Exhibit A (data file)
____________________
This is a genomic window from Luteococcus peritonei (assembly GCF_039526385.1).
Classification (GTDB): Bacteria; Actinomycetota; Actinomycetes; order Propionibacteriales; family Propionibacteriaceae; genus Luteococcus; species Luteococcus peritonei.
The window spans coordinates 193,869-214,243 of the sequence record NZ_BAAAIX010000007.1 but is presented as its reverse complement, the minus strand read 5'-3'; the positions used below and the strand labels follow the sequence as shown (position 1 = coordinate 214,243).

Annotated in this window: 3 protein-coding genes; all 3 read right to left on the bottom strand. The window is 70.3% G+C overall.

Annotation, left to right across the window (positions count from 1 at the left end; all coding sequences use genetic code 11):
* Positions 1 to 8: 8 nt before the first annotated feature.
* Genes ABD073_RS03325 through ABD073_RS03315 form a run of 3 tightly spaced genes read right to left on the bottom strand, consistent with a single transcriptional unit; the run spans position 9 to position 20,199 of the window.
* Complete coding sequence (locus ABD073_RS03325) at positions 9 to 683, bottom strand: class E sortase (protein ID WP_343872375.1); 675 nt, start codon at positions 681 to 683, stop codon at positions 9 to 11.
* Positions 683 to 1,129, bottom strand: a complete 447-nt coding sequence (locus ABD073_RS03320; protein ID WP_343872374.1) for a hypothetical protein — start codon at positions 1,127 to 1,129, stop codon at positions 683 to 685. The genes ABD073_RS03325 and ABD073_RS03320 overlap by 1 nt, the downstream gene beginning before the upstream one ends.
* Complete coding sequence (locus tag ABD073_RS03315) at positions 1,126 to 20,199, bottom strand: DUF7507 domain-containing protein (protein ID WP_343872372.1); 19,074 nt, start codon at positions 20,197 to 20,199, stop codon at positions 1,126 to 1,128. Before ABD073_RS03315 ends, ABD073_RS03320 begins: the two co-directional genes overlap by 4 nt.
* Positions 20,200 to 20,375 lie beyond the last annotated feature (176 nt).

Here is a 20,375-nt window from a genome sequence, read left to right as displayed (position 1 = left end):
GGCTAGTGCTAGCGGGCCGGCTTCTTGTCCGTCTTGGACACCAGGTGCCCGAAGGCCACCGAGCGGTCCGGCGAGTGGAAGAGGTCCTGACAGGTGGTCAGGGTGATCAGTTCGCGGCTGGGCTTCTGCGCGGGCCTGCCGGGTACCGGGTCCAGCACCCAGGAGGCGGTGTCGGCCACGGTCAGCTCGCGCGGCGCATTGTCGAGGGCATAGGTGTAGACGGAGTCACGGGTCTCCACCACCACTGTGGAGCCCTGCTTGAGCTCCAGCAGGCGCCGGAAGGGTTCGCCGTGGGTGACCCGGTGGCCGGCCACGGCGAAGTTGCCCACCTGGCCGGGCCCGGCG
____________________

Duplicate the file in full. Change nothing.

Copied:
This is a genomic window from Luteococcus peritonei (assembly GCF_039526385.1).
Classification (GTDB): Bacteria; Actinomycetota; Actinomycetes; order Propionibacteriales; family Propionibacteriaceae; genus Luteococcus; species Luteococcus peritonei.
The window spans coordinates 193,869-214,243 of the sequence record NZ_BAAAIX010000007.1 but is presented as its reverse complement, the minus strand read 5'-3'; the positions used below and the strand labels follow the sequence as shown (position 1 = coordinate 214,243).

Annotated in this window: 3 protein-coding genes; all 3 read right to left on the bottom strand. The window is 70.3% G+C overall.

Annotation, left to right across the window (positions count from 1 at the left end; all coding sequences use genetic code 11):
* Positions 1 to 8: 8 nt before the first annotated feature.
* Genes ABD073_RS03325 through ABD073_RS03315 form a run of 3 tightly spaced genes read right to left on the bottom strand, consistent with a single transcriptional unit; the run spans position 9 to position 20,199 of the window.
* Complete coding sequence (locus ABD073_RS03325) at positions 9 to 683, bottom strand: class E sortase (protein ID WP_343872375.1); 675 nt, start codon at positions 681 to 683, stop codon at positions 9 to 11.
* Positions 683 to 1,129, bottom strand: a complete 447-nt coding sequence (locus ABD073_RS03320; protein ID WP_343872374.1) for a hypothetical protein — start codon at positions 1,127 to 1,129, stop codon at positions 683 to 685. The genes ABD073_RS03325 and ABD073_RS03320 overlap by 1 nt, the downstream gene beginning before the upstream one ends.
* Complete coding sequence (locus tag ABD073_RS03315) at positions 1,126 to 20,199, bottom strand: DUF7507 domain-containing protein (protein ID WP_343872372.1); 19,074 nt, start codon at positions 20,197 to 20,199, stop codon at positions 1,126 to 1,128. Before ABD073_RS03315 ends, ABD073_RS03320 begins: the two co-directional genes overlap by 4 nt.
* Positions 20,200 to 20,375 lie beyond the last annotated feature (176 nt).

Here is a 20,375-nt window from a genome sequence, read left to right as displayed (position 1 = left end):
GGCTAGTGCTAGCGGGCCGGCTTCTTGTCCGTCTTGGACACCAGGTGCCCGAAGGCCACCGAGCGGTCCGGCGAGTGGAAGAGGTCCTGACAGGTGGTCAGGGTGATCAGTTCGCGGCTGGGCTTCTGCGCGGGCCTGCCGGGTACCGGGTCCAGCACCCAGGAGGCGGTGTCGGCCACGGTCAGCTCGCGCGGCGCATTGTCGAGGGCATAGGTGTAGACGGAGTCACGGGTCTCCACCACCACTGTGGAGCCCTGCTTGAGCTCCAGCAGGCGCCGGAAGGGTTCGCCGTGGGTGACCCGGTGGCCGGCCACGGCGAAGTTGCCCACCTGGCCGGGCCCGGCG